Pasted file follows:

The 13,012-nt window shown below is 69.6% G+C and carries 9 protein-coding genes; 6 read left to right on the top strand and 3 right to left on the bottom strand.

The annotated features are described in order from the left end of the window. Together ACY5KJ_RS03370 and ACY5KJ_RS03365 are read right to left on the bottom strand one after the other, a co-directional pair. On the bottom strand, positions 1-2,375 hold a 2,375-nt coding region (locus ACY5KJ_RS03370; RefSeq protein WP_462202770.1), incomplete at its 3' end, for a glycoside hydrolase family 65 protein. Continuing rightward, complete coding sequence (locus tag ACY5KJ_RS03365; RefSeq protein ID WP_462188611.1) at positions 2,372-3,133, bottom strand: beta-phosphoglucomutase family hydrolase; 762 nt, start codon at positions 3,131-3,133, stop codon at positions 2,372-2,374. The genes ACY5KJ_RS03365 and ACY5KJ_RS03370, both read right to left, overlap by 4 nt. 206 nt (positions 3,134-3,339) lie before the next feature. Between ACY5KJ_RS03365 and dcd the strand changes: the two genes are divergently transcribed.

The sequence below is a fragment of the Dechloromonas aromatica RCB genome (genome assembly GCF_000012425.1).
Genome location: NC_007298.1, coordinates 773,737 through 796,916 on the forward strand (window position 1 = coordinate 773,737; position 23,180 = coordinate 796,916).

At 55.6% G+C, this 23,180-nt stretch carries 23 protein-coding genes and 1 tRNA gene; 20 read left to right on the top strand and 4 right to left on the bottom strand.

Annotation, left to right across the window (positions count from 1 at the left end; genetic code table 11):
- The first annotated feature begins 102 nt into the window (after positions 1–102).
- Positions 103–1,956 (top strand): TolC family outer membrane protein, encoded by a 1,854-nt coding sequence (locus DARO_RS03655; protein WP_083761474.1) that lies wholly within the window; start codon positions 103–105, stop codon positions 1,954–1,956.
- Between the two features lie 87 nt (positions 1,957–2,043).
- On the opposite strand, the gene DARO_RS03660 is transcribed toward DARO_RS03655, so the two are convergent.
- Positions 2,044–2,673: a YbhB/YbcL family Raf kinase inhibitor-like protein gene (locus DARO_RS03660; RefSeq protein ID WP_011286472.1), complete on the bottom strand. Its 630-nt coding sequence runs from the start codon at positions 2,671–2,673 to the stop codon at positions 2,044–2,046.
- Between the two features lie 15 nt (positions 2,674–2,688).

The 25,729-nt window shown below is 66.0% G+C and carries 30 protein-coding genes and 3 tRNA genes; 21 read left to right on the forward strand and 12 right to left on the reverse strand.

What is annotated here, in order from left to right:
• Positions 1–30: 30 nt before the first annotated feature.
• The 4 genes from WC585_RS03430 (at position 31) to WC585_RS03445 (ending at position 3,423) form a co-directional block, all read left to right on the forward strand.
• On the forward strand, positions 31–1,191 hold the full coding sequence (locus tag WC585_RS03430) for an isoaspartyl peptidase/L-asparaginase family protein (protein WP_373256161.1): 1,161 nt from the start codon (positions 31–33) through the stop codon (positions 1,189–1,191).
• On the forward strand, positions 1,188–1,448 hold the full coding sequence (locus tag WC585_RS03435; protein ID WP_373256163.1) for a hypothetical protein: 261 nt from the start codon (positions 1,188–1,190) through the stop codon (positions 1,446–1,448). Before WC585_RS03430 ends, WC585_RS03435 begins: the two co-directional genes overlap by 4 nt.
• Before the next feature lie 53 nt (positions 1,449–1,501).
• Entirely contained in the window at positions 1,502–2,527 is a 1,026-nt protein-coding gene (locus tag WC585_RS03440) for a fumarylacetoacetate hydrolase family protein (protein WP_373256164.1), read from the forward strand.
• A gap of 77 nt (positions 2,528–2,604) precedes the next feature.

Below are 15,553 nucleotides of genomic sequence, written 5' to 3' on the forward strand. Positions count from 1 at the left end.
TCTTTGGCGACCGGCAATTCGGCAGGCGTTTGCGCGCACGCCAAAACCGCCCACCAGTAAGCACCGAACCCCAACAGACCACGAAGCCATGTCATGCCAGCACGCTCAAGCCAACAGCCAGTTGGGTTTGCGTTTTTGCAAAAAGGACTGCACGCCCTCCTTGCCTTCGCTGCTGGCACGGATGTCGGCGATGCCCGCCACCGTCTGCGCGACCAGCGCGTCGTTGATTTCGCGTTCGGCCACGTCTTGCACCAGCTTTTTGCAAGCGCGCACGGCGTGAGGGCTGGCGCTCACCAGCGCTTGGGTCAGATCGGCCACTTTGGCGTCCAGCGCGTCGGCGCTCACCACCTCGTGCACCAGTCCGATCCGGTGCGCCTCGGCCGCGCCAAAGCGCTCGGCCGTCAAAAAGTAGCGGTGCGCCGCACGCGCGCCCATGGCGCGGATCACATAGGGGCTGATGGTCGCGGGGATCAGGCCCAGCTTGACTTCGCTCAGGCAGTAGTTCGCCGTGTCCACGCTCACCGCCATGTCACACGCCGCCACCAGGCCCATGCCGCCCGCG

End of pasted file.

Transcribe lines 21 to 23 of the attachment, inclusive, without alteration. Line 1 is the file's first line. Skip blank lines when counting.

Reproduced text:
• A gap of 77 nt (positions 2,528–2,604) precedes the next feature.

Below are 15,553 nucleotides of genomic sequence, written 5' to 3' on the forward strand. Positions count from 1 at the left end.
TCTTTGGCGACCGGCAATTCGGCAGGCGTTTGCGCGCACGCCAAAACCGCCCACCAGTAAGCACCGAACCCCAACAGACCACGAAGCCATGTCATGCCAGCACGCTCAAGCCAACAGCCAGTTGGGTTTGCGTTTTTGCAAAAAGGACTGCACGCCCTCCTTGCCTTCGCTGCTGGCACGGATGTCGGCGATGCCCGCCACCGTCTGCGCGACCAGCGCGTCGTTGATTTCGCGTTCGGCCACGTCTTGCACCAGCTTTTTGCAAGCGCGCACGGCGTGAGGGCTGGCGCTCACCAGCGCTTGGGTCAGATCGGCCACTTTGGCGTCCAGCGCGTCGGCGCTCACCACCTCGTGCACCAGTCCGATCCGGTGCGCCTCGGCCGCGCCAAAGCGCTCGGCCGTCAAAAAGTAGCGGTGCGCCGCACGCGCGCCCATGGCGCGGATCACATAGGGGCTGATGGTCGCGGGGATCAGGCCCAGCTTGACTTCGCTCAGGCAGTAGTTCGCCGTGTCCACGCTCACCGCCATGTCACACGCCGCCACCAGGCCCATGCCGCCCGCG